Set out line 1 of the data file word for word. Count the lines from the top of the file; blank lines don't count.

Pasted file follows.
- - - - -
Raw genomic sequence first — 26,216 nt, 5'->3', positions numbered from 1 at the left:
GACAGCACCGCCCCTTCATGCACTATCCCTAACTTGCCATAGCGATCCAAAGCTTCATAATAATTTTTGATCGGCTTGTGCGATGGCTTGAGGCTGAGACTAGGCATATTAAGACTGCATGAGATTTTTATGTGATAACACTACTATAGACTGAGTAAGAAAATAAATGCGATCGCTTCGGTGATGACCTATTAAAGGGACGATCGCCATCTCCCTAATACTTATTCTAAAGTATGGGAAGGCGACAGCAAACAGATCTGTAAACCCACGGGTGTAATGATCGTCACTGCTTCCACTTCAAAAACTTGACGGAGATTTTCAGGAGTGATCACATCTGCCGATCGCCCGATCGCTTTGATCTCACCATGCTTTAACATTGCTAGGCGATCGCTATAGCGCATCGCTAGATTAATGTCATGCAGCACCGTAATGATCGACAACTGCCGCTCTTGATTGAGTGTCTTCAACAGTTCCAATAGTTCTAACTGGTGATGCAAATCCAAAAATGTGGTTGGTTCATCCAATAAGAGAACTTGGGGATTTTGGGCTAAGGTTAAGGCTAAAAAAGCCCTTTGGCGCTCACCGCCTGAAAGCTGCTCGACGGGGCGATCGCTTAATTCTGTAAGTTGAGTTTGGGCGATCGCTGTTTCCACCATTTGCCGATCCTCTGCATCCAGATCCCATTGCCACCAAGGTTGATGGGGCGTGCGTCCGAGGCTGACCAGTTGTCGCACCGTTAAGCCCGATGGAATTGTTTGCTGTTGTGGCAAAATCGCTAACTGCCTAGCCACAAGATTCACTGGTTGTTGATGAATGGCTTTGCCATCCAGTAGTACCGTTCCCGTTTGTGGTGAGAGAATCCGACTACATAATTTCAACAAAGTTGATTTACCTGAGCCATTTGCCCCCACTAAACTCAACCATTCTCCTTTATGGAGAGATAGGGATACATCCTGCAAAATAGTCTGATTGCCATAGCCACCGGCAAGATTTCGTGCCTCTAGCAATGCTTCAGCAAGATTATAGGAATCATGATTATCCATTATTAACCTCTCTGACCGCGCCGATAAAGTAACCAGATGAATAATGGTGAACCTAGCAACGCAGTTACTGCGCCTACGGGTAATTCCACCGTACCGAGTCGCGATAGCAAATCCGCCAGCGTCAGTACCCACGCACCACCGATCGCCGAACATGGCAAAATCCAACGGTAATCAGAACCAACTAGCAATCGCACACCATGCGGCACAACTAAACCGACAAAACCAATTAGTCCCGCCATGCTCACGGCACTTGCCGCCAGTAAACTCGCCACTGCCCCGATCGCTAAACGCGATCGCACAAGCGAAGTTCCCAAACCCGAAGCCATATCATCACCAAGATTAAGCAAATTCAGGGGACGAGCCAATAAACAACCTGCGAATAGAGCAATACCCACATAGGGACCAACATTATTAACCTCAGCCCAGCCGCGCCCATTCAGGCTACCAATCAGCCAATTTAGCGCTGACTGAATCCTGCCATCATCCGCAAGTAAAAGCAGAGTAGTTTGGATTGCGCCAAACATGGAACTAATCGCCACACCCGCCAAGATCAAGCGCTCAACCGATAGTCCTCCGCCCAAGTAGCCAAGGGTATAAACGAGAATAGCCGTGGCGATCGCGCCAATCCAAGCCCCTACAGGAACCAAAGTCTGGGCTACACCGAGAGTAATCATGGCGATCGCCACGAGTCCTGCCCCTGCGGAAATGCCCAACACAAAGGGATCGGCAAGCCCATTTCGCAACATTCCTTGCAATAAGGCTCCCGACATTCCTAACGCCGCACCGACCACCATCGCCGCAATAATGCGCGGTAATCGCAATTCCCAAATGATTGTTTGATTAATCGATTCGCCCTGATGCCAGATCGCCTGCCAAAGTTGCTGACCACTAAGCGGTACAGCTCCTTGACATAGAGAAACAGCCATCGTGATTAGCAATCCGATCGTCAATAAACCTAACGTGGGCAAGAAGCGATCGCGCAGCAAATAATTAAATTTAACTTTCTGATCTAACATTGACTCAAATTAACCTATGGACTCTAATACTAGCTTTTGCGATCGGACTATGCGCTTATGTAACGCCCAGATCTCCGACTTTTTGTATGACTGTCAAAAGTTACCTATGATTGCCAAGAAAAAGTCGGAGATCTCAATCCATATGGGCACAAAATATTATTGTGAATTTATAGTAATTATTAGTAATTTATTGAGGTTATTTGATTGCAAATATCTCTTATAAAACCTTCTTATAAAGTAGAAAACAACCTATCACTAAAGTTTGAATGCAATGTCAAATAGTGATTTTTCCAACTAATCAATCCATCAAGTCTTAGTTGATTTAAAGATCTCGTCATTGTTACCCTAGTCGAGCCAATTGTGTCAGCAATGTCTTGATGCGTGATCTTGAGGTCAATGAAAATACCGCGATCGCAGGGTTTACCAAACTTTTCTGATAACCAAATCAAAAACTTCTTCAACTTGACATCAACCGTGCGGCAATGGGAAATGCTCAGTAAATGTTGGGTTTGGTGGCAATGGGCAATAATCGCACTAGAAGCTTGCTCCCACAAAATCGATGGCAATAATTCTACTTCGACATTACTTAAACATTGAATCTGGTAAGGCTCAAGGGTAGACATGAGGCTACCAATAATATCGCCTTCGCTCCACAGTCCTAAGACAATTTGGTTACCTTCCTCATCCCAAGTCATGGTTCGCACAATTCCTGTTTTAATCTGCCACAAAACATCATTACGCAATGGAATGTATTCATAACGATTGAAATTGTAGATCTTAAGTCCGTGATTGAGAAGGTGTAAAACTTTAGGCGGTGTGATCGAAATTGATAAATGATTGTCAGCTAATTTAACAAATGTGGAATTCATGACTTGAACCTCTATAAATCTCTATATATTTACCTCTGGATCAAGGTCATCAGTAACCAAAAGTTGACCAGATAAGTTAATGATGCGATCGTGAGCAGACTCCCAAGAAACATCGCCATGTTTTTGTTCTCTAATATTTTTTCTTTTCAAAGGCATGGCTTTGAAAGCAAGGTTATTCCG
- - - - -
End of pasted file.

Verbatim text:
Raw genomic sequence first — 26,216 nt, 5'->3', positions numbered from 1 at the left: